Now the truss rod fits fine lengthwise, but somehow the channel is not quite deep enough.  It fit fine when I cut the channel, but now the rod sits a little proud of the surface, and this will prevent a tight fit when gluing the fretboard to the neck.  A little work with a chisel and some sandpaper, and the truss rod is below the surface of the neck along its length, and fits snuggly in the channel. 


Here's the Allen wrench in the adjustment nut, showing why I had to cut the channel into the headstock almost twice as long as length of the adjustment nut.

Now it is finally time to glue the fretboard onto the neck!  But I'll save that for another post.

A Pastor's Lament

Since we moved back to Maryland in 1995 there have been 3 major snowstorms: 1996, 2006, and this past weekend.

The Blizzard of 1996 began on Saturday, Janurary 6 and continued throughout the 7th.

The Blizzard of 2006 began on Saturday, February 11 and continued throughout the 12th.

The Blizzard of 2009 began of Friday, December 18 and continued throughout the 19th.

All three of them occurred on the weekend and forced us to cancel all Sunday activities. 

Why, oh why, can't a blizzard hit on, say, a Tuesday?

Saturday, December 12, 2009

Children Hungry in the U.S.

Can't sleep, so I'm up at 3 a.m.  Get online, go to the Washington Post.  Mainly to check sports scores.  I already know the Caps won in overtime, but didn't get a chance to read the whole story.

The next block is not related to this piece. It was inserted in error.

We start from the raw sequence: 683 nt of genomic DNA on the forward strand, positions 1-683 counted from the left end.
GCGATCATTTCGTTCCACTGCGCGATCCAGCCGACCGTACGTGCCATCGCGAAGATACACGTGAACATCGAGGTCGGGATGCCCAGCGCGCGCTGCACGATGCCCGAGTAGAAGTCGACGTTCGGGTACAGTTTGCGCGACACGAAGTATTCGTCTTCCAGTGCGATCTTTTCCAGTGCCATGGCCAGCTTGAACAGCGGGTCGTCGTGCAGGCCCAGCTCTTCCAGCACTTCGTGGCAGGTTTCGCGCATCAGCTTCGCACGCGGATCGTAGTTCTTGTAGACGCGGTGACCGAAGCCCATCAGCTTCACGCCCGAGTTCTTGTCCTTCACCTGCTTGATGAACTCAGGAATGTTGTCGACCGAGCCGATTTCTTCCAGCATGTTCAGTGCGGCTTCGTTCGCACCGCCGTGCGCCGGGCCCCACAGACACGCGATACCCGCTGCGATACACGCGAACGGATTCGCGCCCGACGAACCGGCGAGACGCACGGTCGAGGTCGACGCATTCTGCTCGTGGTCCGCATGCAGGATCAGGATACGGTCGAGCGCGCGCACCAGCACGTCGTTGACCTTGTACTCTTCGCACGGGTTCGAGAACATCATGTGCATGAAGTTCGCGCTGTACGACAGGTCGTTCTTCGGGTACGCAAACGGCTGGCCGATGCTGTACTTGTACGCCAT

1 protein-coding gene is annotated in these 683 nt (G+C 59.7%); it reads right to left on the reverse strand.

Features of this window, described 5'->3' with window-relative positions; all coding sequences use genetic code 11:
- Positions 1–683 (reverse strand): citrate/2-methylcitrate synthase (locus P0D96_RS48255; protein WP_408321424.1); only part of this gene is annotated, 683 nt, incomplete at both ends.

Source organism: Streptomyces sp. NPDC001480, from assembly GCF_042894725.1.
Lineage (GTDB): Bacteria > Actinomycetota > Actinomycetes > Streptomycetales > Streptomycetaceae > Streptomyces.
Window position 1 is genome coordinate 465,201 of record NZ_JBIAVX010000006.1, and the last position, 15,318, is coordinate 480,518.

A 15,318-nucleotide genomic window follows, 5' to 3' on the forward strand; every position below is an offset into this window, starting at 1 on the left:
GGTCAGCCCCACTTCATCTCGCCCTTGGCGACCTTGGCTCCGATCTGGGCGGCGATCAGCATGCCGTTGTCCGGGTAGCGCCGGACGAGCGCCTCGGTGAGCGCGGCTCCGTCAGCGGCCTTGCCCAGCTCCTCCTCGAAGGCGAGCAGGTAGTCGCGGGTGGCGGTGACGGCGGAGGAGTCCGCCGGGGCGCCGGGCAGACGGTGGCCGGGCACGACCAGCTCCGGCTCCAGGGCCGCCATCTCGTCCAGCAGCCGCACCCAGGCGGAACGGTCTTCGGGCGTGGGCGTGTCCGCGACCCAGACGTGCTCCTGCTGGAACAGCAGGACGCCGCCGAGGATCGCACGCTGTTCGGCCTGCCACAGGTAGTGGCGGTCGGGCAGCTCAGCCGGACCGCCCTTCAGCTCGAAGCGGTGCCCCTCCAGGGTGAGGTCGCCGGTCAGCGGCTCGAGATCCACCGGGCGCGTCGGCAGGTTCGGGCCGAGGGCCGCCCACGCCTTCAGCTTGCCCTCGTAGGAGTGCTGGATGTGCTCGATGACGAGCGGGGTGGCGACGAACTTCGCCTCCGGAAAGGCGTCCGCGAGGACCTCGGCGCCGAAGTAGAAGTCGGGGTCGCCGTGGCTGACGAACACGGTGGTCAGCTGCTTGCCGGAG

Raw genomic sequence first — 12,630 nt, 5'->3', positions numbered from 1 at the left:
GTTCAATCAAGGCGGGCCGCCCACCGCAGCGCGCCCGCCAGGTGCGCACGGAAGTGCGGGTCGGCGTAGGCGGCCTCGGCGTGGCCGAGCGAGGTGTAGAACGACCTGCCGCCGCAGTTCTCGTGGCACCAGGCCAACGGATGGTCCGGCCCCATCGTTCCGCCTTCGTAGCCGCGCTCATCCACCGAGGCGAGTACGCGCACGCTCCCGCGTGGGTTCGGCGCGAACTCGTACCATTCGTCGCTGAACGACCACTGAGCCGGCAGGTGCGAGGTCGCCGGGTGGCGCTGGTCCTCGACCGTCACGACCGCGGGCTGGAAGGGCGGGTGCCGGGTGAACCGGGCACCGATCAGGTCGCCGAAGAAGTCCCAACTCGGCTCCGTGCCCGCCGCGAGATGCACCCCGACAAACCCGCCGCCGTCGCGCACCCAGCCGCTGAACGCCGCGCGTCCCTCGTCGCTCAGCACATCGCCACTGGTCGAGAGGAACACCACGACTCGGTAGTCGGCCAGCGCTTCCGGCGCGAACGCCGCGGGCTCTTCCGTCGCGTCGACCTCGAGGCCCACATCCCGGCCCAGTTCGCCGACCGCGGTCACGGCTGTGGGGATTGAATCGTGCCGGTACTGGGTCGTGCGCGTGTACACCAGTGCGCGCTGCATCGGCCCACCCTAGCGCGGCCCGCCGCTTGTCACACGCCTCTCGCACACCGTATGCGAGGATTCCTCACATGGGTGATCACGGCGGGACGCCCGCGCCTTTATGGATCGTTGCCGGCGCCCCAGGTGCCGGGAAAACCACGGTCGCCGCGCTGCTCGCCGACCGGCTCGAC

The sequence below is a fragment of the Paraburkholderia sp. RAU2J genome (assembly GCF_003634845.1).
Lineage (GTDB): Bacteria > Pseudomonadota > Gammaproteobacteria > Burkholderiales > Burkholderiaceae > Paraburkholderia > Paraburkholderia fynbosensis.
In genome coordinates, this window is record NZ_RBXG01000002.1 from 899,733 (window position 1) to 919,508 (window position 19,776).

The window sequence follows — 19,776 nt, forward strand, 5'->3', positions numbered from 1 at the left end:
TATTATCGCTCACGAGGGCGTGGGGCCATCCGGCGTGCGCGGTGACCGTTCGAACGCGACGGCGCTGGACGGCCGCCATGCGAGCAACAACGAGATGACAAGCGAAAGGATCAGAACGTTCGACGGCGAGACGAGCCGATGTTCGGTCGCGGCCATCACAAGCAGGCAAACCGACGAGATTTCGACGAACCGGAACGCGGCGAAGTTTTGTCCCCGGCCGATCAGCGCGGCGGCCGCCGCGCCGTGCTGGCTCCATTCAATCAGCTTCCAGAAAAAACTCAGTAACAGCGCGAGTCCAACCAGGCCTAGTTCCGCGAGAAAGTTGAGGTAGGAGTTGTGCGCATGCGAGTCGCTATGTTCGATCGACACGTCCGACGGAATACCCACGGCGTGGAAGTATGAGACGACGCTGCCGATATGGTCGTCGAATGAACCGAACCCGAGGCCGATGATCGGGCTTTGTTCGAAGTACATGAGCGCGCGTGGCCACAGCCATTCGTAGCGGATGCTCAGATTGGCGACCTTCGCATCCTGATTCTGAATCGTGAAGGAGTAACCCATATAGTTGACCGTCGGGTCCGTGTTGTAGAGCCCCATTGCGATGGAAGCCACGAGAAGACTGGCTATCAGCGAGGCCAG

Before getting there, I see a story on the front page about child hunger in the U.S.  To even say that seems surreal.

Flat screens selling like crazy this Christmas.

Something called a Zhu Zhu Hamster selling for $27-37, with accessories selling for $37.

It's a stuffed toy; why does it need accessories?

How can there be hungry children in the U.S.?  It really doesn't make sense.  I know they aren't starving; there aren't little children with bloated stomachs lying on the sidewalk.

But still, hungry?  I get hungry when I'm on a diet (which I should be on right now, but it's Christmas, right?) but not because there isn't even a single box of mac and cheese in the house.

The article says that the number of hungry children in the U.S. has risen during the recession from 13 million to 17 million.  There are 50 million children between the ages of 0-11 in the U.S., 75 million between 0-17.  Assuming the 17 million figure includes 17-yr.-olds, then 9% of children in the U.S. who are regularly hungry.